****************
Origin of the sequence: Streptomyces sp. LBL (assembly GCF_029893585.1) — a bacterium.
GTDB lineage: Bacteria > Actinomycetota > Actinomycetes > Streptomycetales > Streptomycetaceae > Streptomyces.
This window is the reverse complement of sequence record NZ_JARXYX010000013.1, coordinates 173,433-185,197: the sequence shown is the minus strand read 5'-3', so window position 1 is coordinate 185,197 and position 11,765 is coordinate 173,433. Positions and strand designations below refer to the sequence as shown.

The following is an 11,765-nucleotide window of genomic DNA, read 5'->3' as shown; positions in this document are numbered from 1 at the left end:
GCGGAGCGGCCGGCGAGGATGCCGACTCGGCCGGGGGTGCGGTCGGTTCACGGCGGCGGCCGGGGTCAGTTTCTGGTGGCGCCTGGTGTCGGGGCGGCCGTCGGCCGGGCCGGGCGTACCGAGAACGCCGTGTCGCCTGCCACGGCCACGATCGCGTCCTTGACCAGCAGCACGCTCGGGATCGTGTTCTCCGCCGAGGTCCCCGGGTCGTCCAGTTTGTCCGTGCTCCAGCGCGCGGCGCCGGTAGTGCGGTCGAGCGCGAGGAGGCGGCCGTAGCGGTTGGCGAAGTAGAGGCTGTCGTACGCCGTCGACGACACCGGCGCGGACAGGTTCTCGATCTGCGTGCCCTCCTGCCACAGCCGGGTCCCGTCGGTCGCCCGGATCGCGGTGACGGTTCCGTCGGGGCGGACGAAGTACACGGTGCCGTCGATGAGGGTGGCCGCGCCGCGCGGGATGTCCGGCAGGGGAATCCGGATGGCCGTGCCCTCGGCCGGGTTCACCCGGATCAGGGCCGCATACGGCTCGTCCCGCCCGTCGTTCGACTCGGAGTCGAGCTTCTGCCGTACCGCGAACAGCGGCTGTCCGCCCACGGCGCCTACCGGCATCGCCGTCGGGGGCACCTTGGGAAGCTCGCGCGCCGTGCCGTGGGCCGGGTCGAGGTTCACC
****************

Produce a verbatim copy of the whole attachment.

Origin of the sequence: Streptomyces sp. LBL (assembly GCF_029893585.1) — a bacterium.
GTDB lineage: Bacteria > Actinomycetota > Actinomycetes > Streptomycetales > Streptomycetaceae > Streptomyces.
This window is the reverse complement of sequence record NZ_JARXYX010000013.1, coordinates 173,433-185,197: the sequence shown is the minus strand read 5'-3', so window position 1 is coordinate 185,197 and position 11,765 is coordinate 173,433. Positions and strand designations below refer to the sequence as shown.

The following is an 11,765-nucleotide window of genomic DNA, read 5'->3' as shown; positions in this document are numbered from 1 at the left end:
GCGGAGCGGCCGGCGAGGATGCCGACTCGGCCGGGGGTGCGGTCGGTTCACGGCGGCGGCCGGGGTCAGTTTCTGGTGGCGCCTGGTGTCGGGGCGGCCGTCGGCCGGGCCGGGCGTACCGAGAACGCCGTGTCGCCTGCCACGGCCACGATCGCGTCCTTGACCAGCAGCACGCTCGGGATCGTGTTCTCCGCCGAGGTCCCCGGGTCGTCCAGTTTGTCCGTGCTCCAGCGCGCGGCGCCGGTAGTGCGGTCGAGCGCGAGGAGGCGGCCGTAGCGGTTGGCGAAGTAGAGGCTGTCGTACGCCGTCGACGACACCGGCGCGGACAGGTTCTCGATCTGCGTGCCCTCCTGCCACAGCCGGGTCCCGTCGGTCGCCCGGATCGCGGTGACGGTTCCGTCGGGGCGGACGAAGTACACGGTGCCGTCGATGAGGGTGGCCGCGCCGCGCGGGATGTCCGGCAGGGGAATCCGGATGGCCGTGCCCTCGGCCGGGTTCACCCGGATCAGGGCCGCATACGGCTCGTCCCGCCCGTCGTTCGACTCGGAGTCGAGCTTCTGCCGTACCGCGAACAGCGGCTGTCCGCCCACGGCGCCTACCGGCATCGCCGTCGGGGGCACCTTGGGAAGCTCGCGCGCCGTGCCGTGGGCCGGGTCGAGGTTCACC